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Peruvian Street – 15″ x 16 3/4″ on 140 lb Arches cold press

So the world didn’t end on May 21st.  Good thing too.  The Husband and I were sitting at Kennedy Airport  waiting for our flight to Northern California when…nothing happened.  I like when nothing happens.  I don’t like change and the end of the world would have been way too much change for me.

The trip to Northern California/Lake Tahoe was pretty incredible considering it was boiling hot in NYC and it snowed two of the days we were away.  If you like to ski, this would have been the place for you.  We do not ski…however we biked, hiked, swam and drove around the lake 37 times.  We visited Carson City and Virginia City, Nevada and got stuck in near white-out conditions going over the Mt. Rose pass which goes to 8,900 feet.  The Husband wasn’t nervous but I was.  I asked him if he could see with the blinding snow and he told me the only thing blinding him was my white knuckles reflecting in the windshield.   He is so very amusing.

Did you know Virginia City is haunted???   I didn’t until we kept hearing stories about people visiting and seeing ghosts.  This is NOT for me.  Apparently it is for The Husband.  Geez, you think you know someone after a bazillion years.  He said he would love to stay at the Silver Queen in Virginia City.  I said he’d be staying there alone.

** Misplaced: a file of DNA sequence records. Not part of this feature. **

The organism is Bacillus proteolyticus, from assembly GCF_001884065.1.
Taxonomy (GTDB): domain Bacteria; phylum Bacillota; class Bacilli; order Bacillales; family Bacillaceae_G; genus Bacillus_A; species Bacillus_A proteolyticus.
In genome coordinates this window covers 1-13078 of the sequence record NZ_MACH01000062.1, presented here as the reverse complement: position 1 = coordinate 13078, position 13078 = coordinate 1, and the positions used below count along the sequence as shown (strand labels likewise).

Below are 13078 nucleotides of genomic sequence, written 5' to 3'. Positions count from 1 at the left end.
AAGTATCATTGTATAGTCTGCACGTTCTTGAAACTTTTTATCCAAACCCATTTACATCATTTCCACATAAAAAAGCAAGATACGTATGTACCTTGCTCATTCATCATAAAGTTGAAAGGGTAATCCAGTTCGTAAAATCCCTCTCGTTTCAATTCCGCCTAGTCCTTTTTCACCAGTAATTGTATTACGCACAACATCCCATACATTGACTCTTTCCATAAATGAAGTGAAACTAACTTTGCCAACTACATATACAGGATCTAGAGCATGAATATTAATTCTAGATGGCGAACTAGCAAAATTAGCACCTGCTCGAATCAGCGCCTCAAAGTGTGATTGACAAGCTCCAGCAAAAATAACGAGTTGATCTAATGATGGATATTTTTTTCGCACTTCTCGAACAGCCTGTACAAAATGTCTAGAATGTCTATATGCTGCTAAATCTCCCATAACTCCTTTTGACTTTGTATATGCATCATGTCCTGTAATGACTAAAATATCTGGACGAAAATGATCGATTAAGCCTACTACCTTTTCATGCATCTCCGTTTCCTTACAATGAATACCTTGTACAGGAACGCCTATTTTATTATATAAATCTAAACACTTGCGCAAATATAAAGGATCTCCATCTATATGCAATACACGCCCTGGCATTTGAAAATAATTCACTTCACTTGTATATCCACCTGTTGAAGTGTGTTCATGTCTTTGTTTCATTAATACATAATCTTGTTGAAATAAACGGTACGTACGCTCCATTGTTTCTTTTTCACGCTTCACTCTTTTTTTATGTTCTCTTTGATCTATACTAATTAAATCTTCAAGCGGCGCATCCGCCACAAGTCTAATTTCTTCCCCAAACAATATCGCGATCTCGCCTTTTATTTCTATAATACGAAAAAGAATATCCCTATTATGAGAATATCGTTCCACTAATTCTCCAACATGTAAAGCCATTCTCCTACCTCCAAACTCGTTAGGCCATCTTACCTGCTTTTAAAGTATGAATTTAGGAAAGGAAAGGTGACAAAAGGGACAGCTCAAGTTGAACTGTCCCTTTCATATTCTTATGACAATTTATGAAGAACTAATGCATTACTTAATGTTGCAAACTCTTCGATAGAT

The painting at the top is the finished version of the empty Peruvian Street.  I decided I wasn’t going to put people in after all. I like the idea of a nice quiet street and have decided they are all taking a siesta.   It’s much darker in the bottom left corner, but couldn’t get the photo quite right.    

Street in Cusco, Peru – sketch

What’s HGTV you ask?  It’s a horrid channel that sucks me in and makes me waste hours and hours of time all the while incredulous at how they are able to do home makeovers for under $2,000 or how 20 somethings house hunt and every 4,000 square foot house they see isn’t big enough.

Makes me want to gag.

I live in an old building.  Ok, maybe not old by Europe’s standards, but old by US standards. Almost 100 years old. (The building, not me.) Nothing is square, plumb or level.  I have lived in the same 950 sq. ft. apartment for 22 years. One bathroom.  Small kitchen.   Me, the Husband and a large dog.  (Not the same dog.)  Change a light fixture?  Takes about 20 years and 3 tries.  One by the Husband, one by the Brother who does not read my blog and one by the Emergency Electrician who had to be called when sparks shot out of the ceiling and we tripped the circuit breaker, not just for my apartment, but for the whole building.

So how do these people on HGTV come in and redo a whole house in 3 days and under $2,000?  One of the mysteries of life I suppose.